Bridlington to lose police officers

Bridlington Police Station

Bridlington Police Station

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Bridlington’s thin blue line is set to get even thinner when a number of the town’s police officers are redeployed elsewhere in the East Riding.

Following a “review of resources”, an undisclosed number of officers will leave for bases in Beverley and Withernsea, and the Free Press understands Bridlington will be left with just two beat managers.

Detective Inspector Rob Cocker

Detective Inspector Rob Cocker

The town will, however, see an increase in the number of community support officers who will be redeployed from Hornsea.

Detective Inspector Robert Cocker told the full meeting of Bridlington Town Council on Wednesday (January 20), he “can’t say that a reduction in police officers is all good news”.

“I think we all agree there are difficult financial constrictions,” he added.

“I have not been part of the decision making process, and I will ensure that whatever staff I have deliver the best service. The plus side is Bridlington will see an increase in PCSOs,”

A spokesman for the force declined to provide further details on the number of staff leaving Bridlington Station, but added: “We have reviewed resources across the force area in order to ensure we have the correct numbers of officers and staff where and when we need them most.

“Community Policing Teams will be dedicated to their local area, including Bridlington, visible to local people and part of the community. They will not routinely deal with emergency calls which take them away from their foot beat.

“Patrol Officers will respond to emergency calls supported by investigative and specialist colleagues.”

Humberside Police began its biggest restructure in history last April, and will see 200 police officers and nearly 500 civilian employees leave their posts by 2019.

In October last year the force became the only one in the country to be slammed ‘inadequate’ by Her Majesty’s Inspectorate of constabulary.

The watchdog criticised Humberside for a “limited understanding” of demand for its services and raised “serious concerns” over the organisation.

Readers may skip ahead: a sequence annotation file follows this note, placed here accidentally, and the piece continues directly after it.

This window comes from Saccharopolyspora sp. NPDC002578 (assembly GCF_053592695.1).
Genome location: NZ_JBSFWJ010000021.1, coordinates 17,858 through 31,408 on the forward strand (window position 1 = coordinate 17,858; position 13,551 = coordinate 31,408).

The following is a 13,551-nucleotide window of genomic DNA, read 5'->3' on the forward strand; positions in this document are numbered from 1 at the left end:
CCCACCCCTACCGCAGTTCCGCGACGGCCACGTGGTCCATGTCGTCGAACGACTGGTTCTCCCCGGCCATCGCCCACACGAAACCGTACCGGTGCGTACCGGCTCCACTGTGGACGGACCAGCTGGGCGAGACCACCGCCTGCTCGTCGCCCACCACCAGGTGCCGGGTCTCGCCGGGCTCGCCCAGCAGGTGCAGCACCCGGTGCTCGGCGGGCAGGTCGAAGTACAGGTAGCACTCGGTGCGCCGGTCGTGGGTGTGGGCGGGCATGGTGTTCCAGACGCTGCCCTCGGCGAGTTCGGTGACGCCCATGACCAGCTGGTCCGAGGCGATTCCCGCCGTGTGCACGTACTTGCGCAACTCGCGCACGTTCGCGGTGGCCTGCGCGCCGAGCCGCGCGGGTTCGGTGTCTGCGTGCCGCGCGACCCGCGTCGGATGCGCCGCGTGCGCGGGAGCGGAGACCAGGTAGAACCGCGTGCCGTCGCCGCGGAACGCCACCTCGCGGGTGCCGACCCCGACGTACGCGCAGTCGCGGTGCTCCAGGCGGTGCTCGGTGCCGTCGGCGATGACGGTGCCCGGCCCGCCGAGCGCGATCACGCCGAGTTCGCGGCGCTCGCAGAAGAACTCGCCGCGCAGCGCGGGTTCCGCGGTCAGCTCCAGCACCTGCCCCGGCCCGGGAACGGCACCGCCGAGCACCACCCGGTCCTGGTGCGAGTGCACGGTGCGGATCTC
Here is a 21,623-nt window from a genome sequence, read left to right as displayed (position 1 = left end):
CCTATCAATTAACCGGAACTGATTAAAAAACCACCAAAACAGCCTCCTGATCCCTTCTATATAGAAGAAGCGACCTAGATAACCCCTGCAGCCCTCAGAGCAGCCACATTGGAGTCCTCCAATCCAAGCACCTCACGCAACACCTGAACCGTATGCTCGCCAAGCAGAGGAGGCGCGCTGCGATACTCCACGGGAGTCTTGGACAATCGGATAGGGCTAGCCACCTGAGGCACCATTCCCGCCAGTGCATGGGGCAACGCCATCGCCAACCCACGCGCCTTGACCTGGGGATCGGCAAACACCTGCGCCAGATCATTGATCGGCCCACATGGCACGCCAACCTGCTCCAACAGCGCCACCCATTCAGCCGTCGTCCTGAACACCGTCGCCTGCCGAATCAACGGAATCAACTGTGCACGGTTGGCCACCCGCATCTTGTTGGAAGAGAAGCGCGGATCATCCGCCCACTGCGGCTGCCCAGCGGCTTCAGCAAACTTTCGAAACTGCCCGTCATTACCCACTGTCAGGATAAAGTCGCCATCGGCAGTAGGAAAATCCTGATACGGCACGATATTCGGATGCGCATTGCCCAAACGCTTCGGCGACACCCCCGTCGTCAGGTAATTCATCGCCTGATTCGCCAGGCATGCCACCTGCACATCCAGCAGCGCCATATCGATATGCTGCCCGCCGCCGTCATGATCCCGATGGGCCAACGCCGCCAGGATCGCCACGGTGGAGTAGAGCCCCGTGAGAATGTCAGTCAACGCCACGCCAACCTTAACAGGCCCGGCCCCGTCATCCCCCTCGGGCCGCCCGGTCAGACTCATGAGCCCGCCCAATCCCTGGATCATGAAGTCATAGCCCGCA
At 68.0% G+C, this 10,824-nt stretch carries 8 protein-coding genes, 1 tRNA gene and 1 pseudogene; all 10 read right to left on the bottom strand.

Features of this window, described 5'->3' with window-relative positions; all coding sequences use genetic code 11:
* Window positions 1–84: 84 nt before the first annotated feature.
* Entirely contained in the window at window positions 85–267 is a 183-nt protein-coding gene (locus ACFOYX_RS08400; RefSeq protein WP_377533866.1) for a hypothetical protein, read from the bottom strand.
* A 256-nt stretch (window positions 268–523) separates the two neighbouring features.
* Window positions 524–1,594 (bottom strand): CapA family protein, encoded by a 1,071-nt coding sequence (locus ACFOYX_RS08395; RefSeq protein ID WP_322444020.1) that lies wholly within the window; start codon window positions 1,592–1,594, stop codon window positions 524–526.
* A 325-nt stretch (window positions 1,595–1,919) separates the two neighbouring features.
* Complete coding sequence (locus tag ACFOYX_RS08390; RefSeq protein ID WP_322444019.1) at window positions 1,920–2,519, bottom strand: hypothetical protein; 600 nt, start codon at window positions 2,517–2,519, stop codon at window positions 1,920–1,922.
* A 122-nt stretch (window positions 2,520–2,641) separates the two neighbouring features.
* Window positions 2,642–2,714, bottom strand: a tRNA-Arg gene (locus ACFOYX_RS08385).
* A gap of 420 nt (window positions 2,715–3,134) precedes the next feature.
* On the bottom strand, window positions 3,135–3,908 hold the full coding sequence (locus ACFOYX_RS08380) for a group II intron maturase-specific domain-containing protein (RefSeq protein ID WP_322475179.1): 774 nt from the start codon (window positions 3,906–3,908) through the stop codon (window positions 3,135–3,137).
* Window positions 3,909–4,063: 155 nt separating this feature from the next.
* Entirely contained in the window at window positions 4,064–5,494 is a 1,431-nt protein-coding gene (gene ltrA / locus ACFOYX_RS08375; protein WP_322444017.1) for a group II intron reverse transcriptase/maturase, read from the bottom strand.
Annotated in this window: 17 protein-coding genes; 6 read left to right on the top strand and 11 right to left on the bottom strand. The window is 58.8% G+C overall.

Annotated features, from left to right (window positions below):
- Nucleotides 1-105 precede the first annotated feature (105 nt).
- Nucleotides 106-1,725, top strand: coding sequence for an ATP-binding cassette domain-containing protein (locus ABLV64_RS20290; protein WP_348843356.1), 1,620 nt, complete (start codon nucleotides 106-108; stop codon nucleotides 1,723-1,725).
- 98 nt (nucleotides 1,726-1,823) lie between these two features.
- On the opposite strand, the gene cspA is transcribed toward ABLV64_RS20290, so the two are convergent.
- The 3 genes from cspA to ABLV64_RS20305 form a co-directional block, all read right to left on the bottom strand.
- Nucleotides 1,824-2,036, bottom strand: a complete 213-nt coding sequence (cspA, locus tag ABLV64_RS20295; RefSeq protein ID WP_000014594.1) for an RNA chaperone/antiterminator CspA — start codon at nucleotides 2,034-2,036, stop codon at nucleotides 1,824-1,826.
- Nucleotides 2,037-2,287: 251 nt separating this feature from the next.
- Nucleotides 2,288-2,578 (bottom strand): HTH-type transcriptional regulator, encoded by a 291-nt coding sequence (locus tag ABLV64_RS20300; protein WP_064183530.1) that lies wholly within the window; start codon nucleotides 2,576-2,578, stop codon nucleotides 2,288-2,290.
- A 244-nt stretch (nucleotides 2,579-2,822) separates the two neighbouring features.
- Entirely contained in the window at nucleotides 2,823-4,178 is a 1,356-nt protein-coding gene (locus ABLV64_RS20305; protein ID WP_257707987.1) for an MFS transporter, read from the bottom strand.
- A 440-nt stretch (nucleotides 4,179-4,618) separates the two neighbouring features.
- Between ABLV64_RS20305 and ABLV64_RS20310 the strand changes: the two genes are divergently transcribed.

But Inspector Cocker said the new PCSOs - who possess substantially fewer powers than regulars - would still be up to the task of policing Bridlington.

“I wouldn’t say it’s all bad news, we weren’t running off full capacity before. The type of work they are expected to do, in most situations, the PCSOs can deal with those.”

It comes after home secretary Theresa May called for a greater emphasis on the role of civilians in the police.

However shadow home secretary Andy Burnham described the move as a “back-door means” of filling cut posts and “could lead to policing on the cheap”.

Paul Bennett, who runs Marine Bar at North Marine Drive, said he is concerned about the impact taking regular police officers off the streets will have on the town and in particular, the night-time economy.

He said: “I think, to be fair, there is not enough police around as there is - it would be a shame for Bridlington.

“We tend to see a lot down here because sometimes on the night there’s a lot of joy riders racing up and down.

“It would be good to see more PCSOs, but what authorities do they have?”

Community support officers have the power to request names and addresses, as well as confiscate alcohol and issued fixed penalty notice - but they are unable to arrest criminals - only regular officers can.

Humberside Police would not confirm when the officers will be redeployed.

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